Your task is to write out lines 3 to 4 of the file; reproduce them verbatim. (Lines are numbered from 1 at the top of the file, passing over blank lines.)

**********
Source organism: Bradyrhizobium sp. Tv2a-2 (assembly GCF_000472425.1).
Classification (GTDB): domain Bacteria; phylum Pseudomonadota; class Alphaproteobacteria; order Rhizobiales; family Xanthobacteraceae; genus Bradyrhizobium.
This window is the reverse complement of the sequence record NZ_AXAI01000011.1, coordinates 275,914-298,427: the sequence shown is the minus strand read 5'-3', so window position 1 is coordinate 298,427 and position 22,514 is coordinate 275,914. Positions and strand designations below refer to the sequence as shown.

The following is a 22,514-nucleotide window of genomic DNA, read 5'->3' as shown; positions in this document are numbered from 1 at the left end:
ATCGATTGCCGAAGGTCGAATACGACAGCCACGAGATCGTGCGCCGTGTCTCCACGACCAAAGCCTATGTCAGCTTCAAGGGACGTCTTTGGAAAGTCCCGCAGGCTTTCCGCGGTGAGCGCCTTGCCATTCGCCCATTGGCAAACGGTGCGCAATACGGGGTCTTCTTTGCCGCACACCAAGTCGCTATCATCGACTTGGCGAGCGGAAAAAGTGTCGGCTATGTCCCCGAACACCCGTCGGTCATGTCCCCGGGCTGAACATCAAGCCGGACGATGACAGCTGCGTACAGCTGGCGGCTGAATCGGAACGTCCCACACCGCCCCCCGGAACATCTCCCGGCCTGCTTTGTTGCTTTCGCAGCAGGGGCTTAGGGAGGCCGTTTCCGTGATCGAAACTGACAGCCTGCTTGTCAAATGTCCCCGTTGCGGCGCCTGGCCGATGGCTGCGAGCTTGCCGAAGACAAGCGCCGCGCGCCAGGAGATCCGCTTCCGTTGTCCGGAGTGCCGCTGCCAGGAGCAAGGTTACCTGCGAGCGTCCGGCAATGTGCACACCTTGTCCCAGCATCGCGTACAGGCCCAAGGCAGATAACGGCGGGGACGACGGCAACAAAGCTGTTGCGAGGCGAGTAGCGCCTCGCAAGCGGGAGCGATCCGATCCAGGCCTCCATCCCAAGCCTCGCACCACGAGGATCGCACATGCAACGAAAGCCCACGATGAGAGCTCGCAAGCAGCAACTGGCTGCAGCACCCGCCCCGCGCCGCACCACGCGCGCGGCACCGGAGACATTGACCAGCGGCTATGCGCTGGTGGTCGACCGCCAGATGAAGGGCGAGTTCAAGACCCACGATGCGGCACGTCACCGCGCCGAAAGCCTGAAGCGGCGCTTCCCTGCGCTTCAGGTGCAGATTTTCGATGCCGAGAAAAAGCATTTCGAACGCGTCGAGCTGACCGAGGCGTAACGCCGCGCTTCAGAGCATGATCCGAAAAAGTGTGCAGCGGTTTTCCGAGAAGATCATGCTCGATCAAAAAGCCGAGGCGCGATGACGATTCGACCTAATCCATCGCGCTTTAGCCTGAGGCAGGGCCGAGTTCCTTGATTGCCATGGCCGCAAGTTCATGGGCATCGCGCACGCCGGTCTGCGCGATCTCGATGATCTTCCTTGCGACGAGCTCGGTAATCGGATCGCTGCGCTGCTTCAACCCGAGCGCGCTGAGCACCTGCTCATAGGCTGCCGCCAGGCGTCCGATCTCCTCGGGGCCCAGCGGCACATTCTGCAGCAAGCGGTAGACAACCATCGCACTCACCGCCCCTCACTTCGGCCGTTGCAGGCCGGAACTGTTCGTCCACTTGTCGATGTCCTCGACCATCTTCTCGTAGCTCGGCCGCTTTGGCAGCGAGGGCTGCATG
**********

This window is the reverse complement of the sequence record NZ_AXAI01000011.1, coordinates 275,914-298,427: the sequence shown is the minus strand read 5'-3', so window position 1 is coordinate 298,427 and position 22,514 is coordinate 275,914. Positions and strand designations below refer to the sequence as shown.

The following is a 22,514-nucleotide window of genomic DNA, read 5'->3' as shown; positions in this document are numbered from 1 at the left end: